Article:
Exploring The Connection Between Meat Consumption And The Risk Of Cancer

Who doesn’t love a bowl of delicious beef stir fry for lunch and a sizzling steak for dinner? But did you know that with every piece of red or processed meat you put in your stomach, you are increasing your risk of encountering cancer?

Did you know the World Health Organization (WHO) has classified ham, frankfurts, salami, bacon, and many other types of processed meat, that most of us consume on a daily basis, as Group 1 carcinogens? This means that there is strong evidence that proves that these meats can trigger cancer in users.

But how can something that we so commonly consume in life can be associated with such a serious disease? This article will help you find out.

Types Of Meat Associated With Cancer

There are two main types of meat-related to the risk of cancer i.e. red meat and processed meat.

Red meat 

Some common examples of red meat that are specifically discussed in relation to cancer include lamb, beef, mutton, pork, goat, veal, and venison. Other meats like fresh fish, turkey, and chicken are not included in it.

Processed meat

Any type of meat that has gone through any transformative procedure such as curing, smoking, salting, fermentation, etc. for enhancing flavor or preserving it for long is known as processed meat. Some common examples include a hot dog, corned beef, jerky, ham, etc. All meat-based sauces and canned meat are also included in the processed meat category as they may be cured by adding nitrite, salt, ascorbic acid, glutamate, etc.

The Connection Between Red/Processed Meat And Cancer

The Connection Between Red/Processed Meat And Cancer

To understand the connection between cancer and red and processed meat consumption, two chemicals are to be blamed i.e. polycyclic aromatic hydrocarbons (PAHs) and heterocyclic amines (HCAs).

Both HCAs and PAHs are chemicals produced in muscle meat when it is cooked using a method that includes exposing the meat to high temperatures. For example, methods like direct grilling over an open flame or pan-frying can trigger the production of HCAs and PAHs in any meat, including fish, pork, beef, etc. Multiple lab experiments have proven HCAs and PAHs as mutagens which means that they are capable of altering your DNA and inducing cancer.

HCAs are produced when sugars, amino acids, and creatinine or creatine react together at high temperatures. On the other hand, PAHs are formed when the juices and fat in the meat being grilled over open flame drip onto the fire, causing smoke and flames. The smoke that rises in this case is flooded with PAHs that come in contact with the meat and stick to its surface. (1)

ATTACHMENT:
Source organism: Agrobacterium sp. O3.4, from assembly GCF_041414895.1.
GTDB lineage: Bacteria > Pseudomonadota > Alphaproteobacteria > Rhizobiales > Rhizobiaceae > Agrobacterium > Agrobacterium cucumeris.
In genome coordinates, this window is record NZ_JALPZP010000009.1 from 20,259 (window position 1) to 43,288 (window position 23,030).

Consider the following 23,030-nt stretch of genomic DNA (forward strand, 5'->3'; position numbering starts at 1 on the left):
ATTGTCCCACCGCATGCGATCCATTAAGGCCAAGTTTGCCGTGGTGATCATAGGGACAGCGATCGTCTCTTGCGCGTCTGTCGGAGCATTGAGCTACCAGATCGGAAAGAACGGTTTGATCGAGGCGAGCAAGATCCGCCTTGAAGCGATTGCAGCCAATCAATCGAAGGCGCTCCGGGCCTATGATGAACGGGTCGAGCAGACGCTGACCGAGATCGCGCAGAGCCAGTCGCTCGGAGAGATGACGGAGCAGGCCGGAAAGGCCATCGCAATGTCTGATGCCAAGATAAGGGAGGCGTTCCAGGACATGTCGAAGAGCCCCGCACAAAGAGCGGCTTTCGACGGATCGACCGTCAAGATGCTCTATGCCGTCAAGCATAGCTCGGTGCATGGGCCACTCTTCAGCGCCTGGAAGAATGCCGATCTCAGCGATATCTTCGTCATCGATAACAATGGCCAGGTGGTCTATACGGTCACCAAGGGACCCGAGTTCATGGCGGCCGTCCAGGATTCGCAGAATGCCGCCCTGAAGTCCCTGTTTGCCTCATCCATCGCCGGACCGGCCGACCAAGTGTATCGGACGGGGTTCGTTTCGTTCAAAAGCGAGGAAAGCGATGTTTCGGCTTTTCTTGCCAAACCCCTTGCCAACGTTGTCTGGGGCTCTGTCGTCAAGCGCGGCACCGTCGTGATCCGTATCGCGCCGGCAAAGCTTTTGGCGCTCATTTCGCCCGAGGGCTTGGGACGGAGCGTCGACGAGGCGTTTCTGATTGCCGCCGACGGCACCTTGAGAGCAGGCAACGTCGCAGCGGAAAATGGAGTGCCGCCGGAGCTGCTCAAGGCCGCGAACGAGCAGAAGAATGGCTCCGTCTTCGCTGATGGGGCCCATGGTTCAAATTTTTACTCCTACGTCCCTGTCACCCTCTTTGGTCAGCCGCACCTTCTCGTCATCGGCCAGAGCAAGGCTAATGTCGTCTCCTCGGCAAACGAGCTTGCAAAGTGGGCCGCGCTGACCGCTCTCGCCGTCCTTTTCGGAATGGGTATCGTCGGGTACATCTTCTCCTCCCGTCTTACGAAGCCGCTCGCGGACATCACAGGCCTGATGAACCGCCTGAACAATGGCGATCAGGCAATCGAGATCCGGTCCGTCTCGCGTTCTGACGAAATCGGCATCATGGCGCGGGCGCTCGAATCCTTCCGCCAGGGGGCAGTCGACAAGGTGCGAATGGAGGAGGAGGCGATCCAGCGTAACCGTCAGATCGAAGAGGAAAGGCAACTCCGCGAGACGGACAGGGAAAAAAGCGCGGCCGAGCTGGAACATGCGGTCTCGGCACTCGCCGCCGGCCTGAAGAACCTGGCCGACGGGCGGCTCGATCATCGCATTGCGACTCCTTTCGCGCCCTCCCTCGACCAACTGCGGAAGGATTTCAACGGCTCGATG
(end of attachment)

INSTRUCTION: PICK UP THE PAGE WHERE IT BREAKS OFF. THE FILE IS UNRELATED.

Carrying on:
Factors Responsible For HCA And PAH Formation In Meat

The formation of PAHs and HCAs in meat depends on various factors, such as the choice of cooking method, the type of meat, and the level of doneness (rare, medium, well done, etc.). In general, whatever type of meat you choose to cook at high temperatures or a medium temperature for a long time tends to have more HCAs in it. For instance, a barbecued, grilled, or well-done chicken will have more HCAs. Alternatively, any cooking method which directly exposes the meat to smoke leads to the formation of PAH. (2)

We should also note that both PAHs and HCAs can damage the DNA only after getting metabolized by specific enzymes in the body. This process, known as bioactivation, may differ in different people, depending on the activity of these enzymes. Therefore, the risk of developing cancer via meat consumption can also vary accordingly. (3)

Exploring the Evidence

Multiple studies have shown that exposing your body to PAHs and HCAs can increase the risk of cancer in animal models. In multiple settings, rodents that consumed a diet supplemented with HCAs have been found to develop tumors of the breast and liver among other organs. (4,5).

On the other hand, rodents that consumed PAH as a part of their diet also developed cancers, especially in their lungs and gastrointestinal tracts. (6) However, it must be noted that both PAHs and HCAs were used in very high doses in these studies which is not possible for a human to consume in their daily diet.

Population studies have not been able to establish a definitive connection between the exposure to PAH and HCA from cooked meat and cancer risk in humans. This is due to certain difficulties that may arise while conducting such studies. For example, one difficulty is to exactly determine the accurate level of exposure to PAHs or HCAs that a person gets by consuming cooked meats. Dietary questionnaires might be able to provide some good estimates; however, they often fail to collect all information about the cooking techniques which is necessary to calculate the exposure to primary offenders.